“Our streets are already bad and this just brings more trucks and more noise,” Woodfork said, adding that other problems have been documented, too, including earthquakes that are damaging house foundations.
Even though she has stated her position clearly — she said she doesn’t ever want to waste people’s time by not doing so — she also said she is willing to sit down and listen to what people have to say about the issue.
Leadership and collaboration
Watts said he found that the City Council’s group discussions on issues tend to help bring the best outcome to the top and the council’s unanimous votes often reflect that process.
Several years ago the city was negotiating changes to the south side of the Rayzor Ranch development that, after he read the backup material closely, he realized would have allowed much more multi-family development in a part of Denton where city leaders wanted to see more retail.
“The council came together and passed a very different ordinance than what P&Z [the Planning and Zoning Commission] sent up,” Watts said.
But he said he has cast a dissenting vote, too, particularly in matters that he sees as counter to city policy, such as the downtown tax-increment finance district that would have funded a parking garage. The City Council recently proposed that project for the November 2014 bond package.
Woodfork said voters need not look much further than the formal education and employment of her two opponents — a lawyer and a university administrator — to know how they would solve problems as a leader. She said she would be different, listening to advocating for things that the average resident needs, particularly transportation.
“I’m just an honest person, and an honest politician,” Woodfork said. “I’ll tell you if I’m for or against something. But I’ll also listen to the person and what they have to say.”
Schaake said good leaders must be inclusive of many points of view and the leader of the City Council must be able to bring seven different people to a collective point.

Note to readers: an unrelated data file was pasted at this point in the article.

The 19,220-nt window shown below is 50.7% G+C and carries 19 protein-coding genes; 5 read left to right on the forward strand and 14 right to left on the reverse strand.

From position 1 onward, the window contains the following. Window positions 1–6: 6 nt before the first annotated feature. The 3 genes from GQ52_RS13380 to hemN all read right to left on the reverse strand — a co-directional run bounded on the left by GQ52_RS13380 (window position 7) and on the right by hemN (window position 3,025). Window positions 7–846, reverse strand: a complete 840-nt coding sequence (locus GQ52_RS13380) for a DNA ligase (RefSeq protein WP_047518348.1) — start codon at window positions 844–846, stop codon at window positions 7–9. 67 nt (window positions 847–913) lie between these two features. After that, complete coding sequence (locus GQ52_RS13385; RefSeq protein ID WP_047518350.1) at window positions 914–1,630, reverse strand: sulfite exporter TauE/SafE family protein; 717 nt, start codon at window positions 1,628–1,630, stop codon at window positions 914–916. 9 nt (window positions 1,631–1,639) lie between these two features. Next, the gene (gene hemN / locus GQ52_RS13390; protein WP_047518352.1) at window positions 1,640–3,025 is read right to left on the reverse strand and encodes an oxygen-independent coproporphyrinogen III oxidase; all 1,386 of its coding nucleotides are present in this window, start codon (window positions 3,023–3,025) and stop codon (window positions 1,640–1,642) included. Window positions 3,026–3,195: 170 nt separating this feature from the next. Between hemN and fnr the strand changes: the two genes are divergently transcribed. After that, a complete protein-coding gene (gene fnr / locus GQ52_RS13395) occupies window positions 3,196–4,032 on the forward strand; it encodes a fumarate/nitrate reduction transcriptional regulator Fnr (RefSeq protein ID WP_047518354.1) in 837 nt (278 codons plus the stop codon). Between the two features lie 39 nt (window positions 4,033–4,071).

During her many years on the school board, she has seen that play out in school boundary discussions. Many times, she said, board members might come into a public hearing thinking they knew where the boundaries might be.
“But we heard different points of view and listened to the parents and public, and perhaps all changed our minds,” Schaake said.
She said work sessions allow members to delve into the issues and come to understand each other.
“You have to be accountable to the voters,” Schaake said. “And you have to ask the staff to be accountable.”
Woodfork said transparency begins with providing residents with the information they need or request. She said some people feel intimidated by not only the complicated layout of City Hall but city leaders themselves. She’s not convinced that either city leaders or city employees embrace the wide diversity of people who live in Denton.
“It’s [city government] not just for the educated, but the uneducated, too,” Woodfork said. “The regular person wants to feel heard.”
For that, she gives the city a D in transparency.
She also feels the City Council holds too many executive sessions and, as mayor, she would work to reduce the number of closed-door meetings.
Schaake said she intends to take a second look at work being done in council committees, even though those issues eventually come to the council.
“There is work being done that is not part of the entire body,” Schaake said. “Work sessions are a great place to discuss the issues and people can see what is being talked about.”